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Clone hard drive for future use
June 14, 2008 6:47 AM   Subscribe

My XP Home running laptop hard drive has started making clicking and grinding sounds. Previous questions cover cloning the hard drive. This is more desirable than reinstalling everything or just backing up My Documents and Settings. Is it possible to create a clone or an image or something that is stored on my home server indefinitely, so that once my hard drive does die I can use it to recreate the current settings on a new drive?
posted by billtron to Computers & Internet (8 answers total) 6 users marked this as a favorite
 
The clone is definitely better. It saves you the effort needed to reinstall everything by hand, piece by piece. Plus, if you don't back up everything, I guarantee you will discover that some important file was not stored in My Documents. I just lost my email address book that way.

Your drive will fail soon enough. If you wait, it's pretty much a given that you will lose the work between your last backup and the failure. You should switch right away.

Otherwise, any good cloning software will let you store an image on a server.
posted by gmarceau at 7:29 AM on June 14, 2008


Use DriveImage XML to make a clone of your hard drive on the fly from within windows.
It's free, too.
posted by PowerCat at 8:08 AM on June 14, 2008 [1 favorite]


Not free, but Norton Ghost does exactly what you want. I haven't used the newer versions, but the older versions are tried and true.

The newer versions now claim to have the ability to maintain differential and incremental backups- you do one big backup, and then do smaller ones every day that only update the files that have changed. When the drive goes belly up, you use all those backups to restore the new drive. If it works, your system will be exactly how it was at the point of the last restore point.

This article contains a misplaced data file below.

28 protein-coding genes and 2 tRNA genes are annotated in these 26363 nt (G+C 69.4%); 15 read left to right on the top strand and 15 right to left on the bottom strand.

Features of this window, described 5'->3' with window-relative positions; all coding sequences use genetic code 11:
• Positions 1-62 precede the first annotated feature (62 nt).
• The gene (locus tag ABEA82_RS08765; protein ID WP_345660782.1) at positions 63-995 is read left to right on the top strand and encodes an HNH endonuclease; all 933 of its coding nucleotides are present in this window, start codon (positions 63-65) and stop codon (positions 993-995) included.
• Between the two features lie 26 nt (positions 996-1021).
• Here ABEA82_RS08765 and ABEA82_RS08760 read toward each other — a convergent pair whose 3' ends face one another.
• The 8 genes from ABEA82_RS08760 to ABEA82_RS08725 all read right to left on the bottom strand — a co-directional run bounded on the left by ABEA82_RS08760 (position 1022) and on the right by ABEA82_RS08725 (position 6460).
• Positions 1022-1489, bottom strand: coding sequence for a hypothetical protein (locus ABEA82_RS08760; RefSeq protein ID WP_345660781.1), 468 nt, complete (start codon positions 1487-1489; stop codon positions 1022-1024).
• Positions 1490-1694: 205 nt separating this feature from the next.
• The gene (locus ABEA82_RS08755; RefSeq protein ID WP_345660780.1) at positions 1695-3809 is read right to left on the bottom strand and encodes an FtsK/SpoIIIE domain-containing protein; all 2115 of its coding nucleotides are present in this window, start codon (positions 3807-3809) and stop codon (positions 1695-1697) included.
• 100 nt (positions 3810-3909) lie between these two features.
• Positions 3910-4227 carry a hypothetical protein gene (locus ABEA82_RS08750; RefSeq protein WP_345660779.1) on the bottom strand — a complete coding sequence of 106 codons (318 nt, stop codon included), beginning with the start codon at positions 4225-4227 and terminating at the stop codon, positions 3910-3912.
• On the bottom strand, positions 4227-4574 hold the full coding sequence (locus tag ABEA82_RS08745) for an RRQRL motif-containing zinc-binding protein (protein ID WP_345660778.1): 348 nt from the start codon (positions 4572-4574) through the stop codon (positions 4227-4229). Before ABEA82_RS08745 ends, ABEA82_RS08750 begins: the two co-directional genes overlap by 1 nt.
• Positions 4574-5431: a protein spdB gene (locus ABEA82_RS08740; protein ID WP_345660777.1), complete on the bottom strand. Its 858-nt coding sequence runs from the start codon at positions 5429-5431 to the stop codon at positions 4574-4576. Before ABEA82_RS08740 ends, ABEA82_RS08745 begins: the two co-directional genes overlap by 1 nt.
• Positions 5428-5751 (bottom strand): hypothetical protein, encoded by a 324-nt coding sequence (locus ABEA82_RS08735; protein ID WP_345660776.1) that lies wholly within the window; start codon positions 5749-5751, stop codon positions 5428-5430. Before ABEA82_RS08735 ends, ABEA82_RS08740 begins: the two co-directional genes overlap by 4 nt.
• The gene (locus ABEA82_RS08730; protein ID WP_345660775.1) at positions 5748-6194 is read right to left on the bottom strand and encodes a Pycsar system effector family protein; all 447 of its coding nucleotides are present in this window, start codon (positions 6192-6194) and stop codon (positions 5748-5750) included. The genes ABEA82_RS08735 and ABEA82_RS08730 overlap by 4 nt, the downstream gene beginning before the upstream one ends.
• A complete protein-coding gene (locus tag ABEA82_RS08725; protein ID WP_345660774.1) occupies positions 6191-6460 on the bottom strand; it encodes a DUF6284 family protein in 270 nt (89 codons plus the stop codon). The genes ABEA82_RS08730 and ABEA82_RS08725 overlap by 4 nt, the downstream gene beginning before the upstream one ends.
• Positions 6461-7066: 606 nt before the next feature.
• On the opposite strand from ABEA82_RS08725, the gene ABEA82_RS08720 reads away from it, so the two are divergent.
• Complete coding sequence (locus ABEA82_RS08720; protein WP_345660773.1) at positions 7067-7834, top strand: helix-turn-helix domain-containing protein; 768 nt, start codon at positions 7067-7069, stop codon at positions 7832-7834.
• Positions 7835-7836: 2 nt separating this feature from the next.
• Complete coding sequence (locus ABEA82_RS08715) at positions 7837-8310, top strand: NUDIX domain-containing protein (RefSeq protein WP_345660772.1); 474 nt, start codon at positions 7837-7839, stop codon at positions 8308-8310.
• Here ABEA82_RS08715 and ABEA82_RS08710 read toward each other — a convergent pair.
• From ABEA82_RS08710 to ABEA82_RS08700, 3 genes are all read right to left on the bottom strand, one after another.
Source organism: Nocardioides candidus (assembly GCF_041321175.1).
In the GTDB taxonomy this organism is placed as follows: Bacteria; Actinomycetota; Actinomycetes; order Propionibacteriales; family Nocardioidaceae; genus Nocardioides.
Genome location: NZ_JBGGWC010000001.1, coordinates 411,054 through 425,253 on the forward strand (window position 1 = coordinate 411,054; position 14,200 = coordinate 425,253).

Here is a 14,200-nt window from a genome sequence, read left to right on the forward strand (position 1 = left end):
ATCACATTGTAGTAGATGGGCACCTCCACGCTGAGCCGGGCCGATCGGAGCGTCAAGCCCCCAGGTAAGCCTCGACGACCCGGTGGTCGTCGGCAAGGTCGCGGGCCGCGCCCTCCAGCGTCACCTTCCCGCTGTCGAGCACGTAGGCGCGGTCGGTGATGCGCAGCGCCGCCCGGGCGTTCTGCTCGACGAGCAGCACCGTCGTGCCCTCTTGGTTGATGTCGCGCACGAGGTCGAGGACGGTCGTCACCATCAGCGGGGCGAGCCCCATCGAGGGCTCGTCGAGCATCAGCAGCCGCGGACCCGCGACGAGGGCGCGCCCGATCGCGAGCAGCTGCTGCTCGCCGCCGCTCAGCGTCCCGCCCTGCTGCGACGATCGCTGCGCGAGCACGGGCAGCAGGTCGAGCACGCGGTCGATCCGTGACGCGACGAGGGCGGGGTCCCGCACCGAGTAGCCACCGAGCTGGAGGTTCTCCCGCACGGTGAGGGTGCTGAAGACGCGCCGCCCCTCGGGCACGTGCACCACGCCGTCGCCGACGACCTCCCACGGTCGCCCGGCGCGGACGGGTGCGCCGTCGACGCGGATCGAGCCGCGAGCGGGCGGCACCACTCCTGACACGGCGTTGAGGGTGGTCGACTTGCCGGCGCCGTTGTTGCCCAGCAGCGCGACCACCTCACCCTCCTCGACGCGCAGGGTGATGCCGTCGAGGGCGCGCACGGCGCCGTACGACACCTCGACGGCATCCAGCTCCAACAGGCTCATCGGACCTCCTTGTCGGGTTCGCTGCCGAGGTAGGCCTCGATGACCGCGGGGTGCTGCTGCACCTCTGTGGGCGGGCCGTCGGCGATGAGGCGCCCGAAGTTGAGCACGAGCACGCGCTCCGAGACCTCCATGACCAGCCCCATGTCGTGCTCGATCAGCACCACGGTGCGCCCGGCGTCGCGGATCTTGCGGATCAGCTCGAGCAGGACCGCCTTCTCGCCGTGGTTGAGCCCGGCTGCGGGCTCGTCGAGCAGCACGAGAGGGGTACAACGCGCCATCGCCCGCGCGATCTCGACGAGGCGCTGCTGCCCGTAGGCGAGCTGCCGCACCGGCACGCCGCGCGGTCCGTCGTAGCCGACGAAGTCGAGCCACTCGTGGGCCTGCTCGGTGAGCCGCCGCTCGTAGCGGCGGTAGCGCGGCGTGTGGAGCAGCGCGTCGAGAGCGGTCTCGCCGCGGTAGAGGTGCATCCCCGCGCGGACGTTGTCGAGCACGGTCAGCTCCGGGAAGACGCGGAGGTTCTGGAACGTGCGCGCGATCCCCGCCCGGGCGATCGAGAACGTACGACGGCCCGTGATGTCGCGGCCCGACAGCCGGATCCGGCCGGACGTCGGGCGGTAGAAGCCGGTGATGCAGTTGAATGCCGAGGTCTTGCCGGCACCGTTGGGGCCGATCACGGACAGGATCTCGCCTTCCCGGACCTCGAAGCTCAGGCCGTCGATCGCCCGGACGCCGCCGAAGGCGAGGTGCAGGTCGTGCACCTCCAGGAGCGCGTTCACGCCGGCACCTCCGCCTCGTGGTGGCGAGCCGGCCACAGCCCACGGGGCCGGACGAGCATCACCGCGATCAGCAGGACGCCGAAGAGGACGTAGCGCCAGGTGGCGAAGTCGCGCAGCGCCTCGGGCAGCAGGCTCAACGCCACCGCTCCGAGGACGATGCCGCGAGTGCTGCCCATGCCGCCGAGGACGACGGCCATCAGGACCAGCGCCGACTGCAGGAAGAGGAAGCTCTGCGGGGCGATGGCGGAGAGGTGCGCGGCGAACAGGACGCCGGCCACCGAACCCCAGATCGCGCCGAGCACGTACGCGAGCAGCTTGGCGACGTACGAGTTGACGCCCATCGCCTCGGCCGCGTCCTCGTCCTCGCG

Windows Home Server also seems to have this capability, but I haven't played with it.
posted by gjc at 8:51 AM on June 14, 2008


About US $30 more than the other drive imagers, and not widely known, ShadowProtect got a rave review from PCMag in March 08 for ease of use, reliability, speed, and, more interestingly, it's supposed ability to install the drive image to a different computer with different hardware (which would also likely require downloading some new drivers), described on p3 of the review. Since I'm considering going from an XP laptop to a Vista (I know....), this also might be the thing to use to set up a dual boot system.
posted by paphun123 at 12:27 PM on June 14, 2008


If you haven't already gotten those irreplaceable documents off ("My Documents", etc), do so now. You may not have time to dally around finding the best way to clone your hard drive. After you've backed up those documents, proceed with the more difficult options.
posted by knave at 1:11 PM on June 14, 2008


Just FYI, another free cloning application: Macrium Reflect FREE Edition
posted by Boobus Tuber at 1:17 PM on June 14, 2008


Note that some of your data could already be corrupt. I copied data off a dying NTFS formatted drive, with no errors reported or funny sounds from the hard drive. A few months later though, I discovered that quite a few files were corrupt. It was only once I tried to view them (pictures from my camera) that I discovered the corruption.
posted by easyasy3k at 6:43 PM on June 14, 2008


I've used Partimage on SystemRescueCD to back up drive images over SMB before, and it's worked well (apart from having troubles with the compress option when reading badly corrupted discs). If you know, or can work out, how to connect to a Windows share from Linux it's worth a look.
posted by Pinback at 8:29 PM on June 14, 2008


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